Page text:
3.4 Heavy Metal Contaminates in Soil

As for the remediation of heavy metals in soil, biochar has showed potential role as confirmed by numerous studies. Different from organic contaminants, the absorption ability of biochar may ultimately enhance the persistence in the soil environment since they will be protected from microbial degradation. Studies have proved that preparation parameters like temperature and residence time can affect the porosity of biochar, so it will further affect the soil response, biochar addition, and heavy metals [61]. Therefore, most studies have focused on the mobility and interactions with heavy metals in soil. Potential mechanism for interactions like electrostatic attraction, ion exchange, complexation and precipitation, between biochar and heavy metals in soils have been divided into direct interactions and indirect interactions (Fig. 8).

In Ahmad et al.’s [62] work, the result showed that biochar facilitated the electrostatic attraction of positively charged ions. It has also been proved that the attraction depended on the surface charge of the chemical groups like the oxygen-containing groups on biochar [63]. In addition, biochar shows high cation exchange capability and releases Ca (II) and Mg (II), and this provides environment to exchange with heavy metal ions on biochar surfaces. For example, the high cation exchange capability of biochar can enhance the immobilization of Cd (II) [64]. Unlike cation exchange capability, the complexation is another way for direct interaction. El-Naggar et al. [65] investigated the multi-contaminated soils by As, Cd, Pb, and Zn with biochar made from grass residues, rice straw, and wood, and the result indicated that the mobilization of Cd and Zn was limited, while the As and Pb can be negatively affected by the surface groups including phenolic hydroxyl and carboxylic groups. Additionally, the mobilization and phytoavailability depended on the dissolved aliphatic- and aromatic-carbon, chloride, sulfur chemistry, phosphate competition, and the electrostatic repulsion of biochar mixed soils. In Ahmad et al.’s study [66], the biochar can form insoluble and stable metal complexes with Fe(II) and Mn(II), and the mobility was also decreased. Except for that, the precipitation produced from heavy metals and biochar is another way, since insoluable compounds can be formed. In Liang et al.’s study [67], P-containing precipitation was observed when high P content biochar was used for reacted with the element Pb contaminated soil. Thus, it can be concluded that the feedstock, production parameters and biochar properties will affect the binding pathways between biochar and the heavy metals. In addition to the direct interactions, the biochar can affect the behaviors of heavy metals in soil through adjusting the pH, changing the organic carbon, soil CEC, as well as the mineral composition, and then poses effect on the mobility and bioavailability.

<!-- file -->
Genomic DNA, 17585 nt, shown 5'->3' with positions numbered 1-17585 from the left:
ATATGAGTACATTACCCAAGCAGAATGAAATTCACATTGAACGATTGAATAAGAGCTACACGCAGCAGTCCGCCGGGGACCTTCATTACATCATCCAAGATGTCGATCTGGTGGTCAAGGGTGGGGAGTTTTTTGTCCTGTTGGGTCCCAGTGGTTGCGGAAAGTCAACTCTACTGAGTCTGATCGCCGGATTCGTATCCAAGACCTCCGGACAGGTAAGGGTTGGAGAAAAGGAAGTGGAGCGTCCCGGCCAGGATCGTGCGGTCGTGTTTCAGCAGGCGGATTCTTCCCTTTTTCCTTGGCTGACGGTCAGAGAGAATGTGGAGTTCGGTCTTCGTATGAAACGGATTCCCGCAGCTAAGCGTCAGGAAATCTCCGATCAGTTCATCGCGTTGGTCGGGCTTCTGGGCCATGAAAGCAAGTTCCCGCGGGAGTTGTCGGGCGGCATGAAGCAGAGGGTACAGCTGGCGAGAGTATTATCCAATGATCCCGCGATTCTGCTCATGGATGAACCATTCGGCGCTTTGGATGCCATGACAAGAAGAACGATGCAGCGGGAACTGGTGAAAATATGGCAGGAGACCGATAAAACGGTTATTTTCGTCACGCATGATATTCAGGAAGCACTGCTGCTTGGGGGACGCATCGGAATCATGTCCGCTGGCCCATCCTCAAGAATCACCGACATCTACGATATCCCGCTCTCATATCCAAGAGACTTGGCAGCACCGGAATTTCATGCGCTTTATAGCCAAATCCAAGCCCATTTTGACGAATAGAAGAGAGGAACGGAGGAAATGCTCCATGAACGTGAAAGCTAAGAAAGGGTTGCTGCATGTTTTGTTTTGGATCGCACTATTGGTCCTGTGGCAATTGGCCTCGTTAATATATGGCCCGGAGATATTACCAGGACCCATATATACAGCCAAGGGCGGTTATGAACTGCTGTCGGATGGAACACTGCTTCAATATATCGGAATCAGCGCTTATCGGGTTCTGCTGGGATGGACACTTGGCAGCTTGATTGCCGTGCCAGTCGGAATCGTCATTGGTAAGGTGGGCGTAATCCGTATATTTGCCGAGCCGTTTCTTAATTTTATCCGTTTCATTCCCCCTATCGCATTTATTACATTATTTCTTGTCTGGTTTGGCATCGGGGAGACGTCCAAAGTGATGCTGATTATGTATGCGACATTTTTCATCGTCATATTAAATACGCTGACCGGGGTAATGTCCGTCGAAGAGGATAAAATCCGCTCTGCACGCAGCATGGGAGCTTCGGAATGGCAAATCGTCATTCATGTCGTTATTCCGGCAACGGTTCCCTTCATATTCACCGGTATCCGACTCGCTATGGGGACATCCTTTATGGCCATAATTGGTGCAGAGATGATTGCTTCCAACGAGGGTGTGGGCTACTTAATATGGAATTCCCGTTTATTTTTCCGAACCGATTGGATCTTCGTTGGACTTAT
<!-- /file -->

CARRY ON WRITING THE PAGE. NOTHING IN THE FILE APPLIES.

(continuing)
Figure 8: The potential mechanism for the interactions between biochar and heavy metals

4  Future Perspectives and Conclusion

This review summarized the recent progress in agricultural waste torrefaction techniques and potential applications in soil remediation. The effects of different pyrolysis pathways on the biochar formation and properties were elaborated, coupled with the effects of critical parameters. Conversion and mechanisms of biochar prepared from agricultural wastes with lignocellulosic material as typical component were discussed, and biochar prepared for altering soil quality with relation to physicochemical characteristics, microbial community characteristics, nutrients, and the stability and degradation of soil pollutants like heavy metals were compared. The technical challenges of soil remediation based on agricultural waste derived biochar were excepted, and potential future perspectives and challenges are given below:

a) Since the preparation of biochar derived from torrefaction carbonization process, the post applications in soil contains toxic substances such as polycyclic aromatic hydrocarbons, N-containing compounds from should be further investigated.

b) Long term stability and the effect for biochar addition on the degradation and immobilization of contaminants in soil should be concerned, coupled with the dynamics study. Biochar aging and the effect on the soil properties can be investigated along with the nutrients, contaminants, and etc.

c) Multiple disciplines, techniques, and data processing techniques should be used for identifying the mechanisms responsible for the soil remediation with biochar.

d) The feedstocks are more diverse and complex for biochar preparation, and the torrefaction mechanism needs further understanding the biochar formation and proper control desirable properties.

e) The plant growth can be affected by the biochar remediated from soil, so it is essential to track the nutrients uptake pathways, heavy metals distributions and detail transformation in plant. And the soil electrochemistry induced by biochar between the microflora and soil should be focused in future.

Funding Statement: This study is supported by Sichuan Science and Technology Program (2021YFS0284, 2018SZDZX0026, 2021YFS0289) and the Opening Project of Key Laboratory of Theoretical Chemistry of Environment (South China Normal University), Ministry of Education (20200103).

Conflicts of Interest: The authors declare that they have no conflicts of interest to report regarding the present study.